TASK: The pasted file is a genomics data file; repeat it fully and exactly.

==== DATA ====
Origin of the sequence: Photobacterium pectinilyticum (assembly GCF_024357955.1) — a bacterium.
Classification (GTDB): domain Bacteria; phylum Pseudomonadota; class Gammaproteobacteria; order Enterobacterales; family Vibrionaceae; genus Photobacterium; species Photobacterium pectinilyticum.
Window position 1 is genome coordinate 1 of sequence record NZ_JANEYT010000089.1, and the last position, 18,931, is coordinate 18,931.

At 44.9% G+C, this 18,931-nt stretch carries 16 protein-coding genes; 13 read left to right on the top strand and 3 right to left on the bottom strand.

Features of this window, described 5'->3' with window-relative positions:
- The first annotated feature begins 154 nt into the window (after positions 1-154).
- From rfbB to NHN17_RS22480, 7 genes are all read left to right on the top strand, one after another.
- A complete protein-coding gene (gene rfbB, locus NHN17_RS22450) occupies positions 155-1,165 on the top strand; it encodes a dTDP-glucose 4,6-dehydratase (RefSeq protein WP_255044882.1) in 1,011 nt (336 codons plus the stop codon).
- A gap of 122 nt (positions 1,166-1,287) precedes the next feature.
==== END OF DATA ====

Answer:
Origin of the sequence: Photobacterium pectinilyticum (assembly GCF_024357955.1) — a bacterium.
Classification (GTDB): domain Bacteria; phylum Pseudomonadota; class Gammaproteobacteria; order Enterobacterales; family Vibrionaceae; genus Photobacterium; species Photobacterium pectinilyticum.
Window position 1 is genome coordinate 1 of sequence record NZ_JANEYT010000089.1, and the last position, 18,931, is coordinate 18,931.

At 44.9% G+C, this 18,931-nt stretch carries 16 protein-coding genes; 13 read left to right on the top strand and 3 right to left on the bottom strand.

Features of this window, described 5'->3' with window-relative positions:
- The first annotated feature begins 154 nt into the window (after positions 1-154).
- From rfbB to NHN17_RS22480, 7 genes are all read left to right on the top strand, one after another.
- A complete protein-coding gene (gene rfbB, locus NHN17_RS22450) occupies positions 155-1,165 on the top strand; it encodes a dTDP-glucose 4,6-dehydratase (RefSeq protein WP_255044882.1) in 1,011 nt (336 codons plus the stop codon).
- A gap of 122 nt (positions 1,166-1,287) precedes the next feature.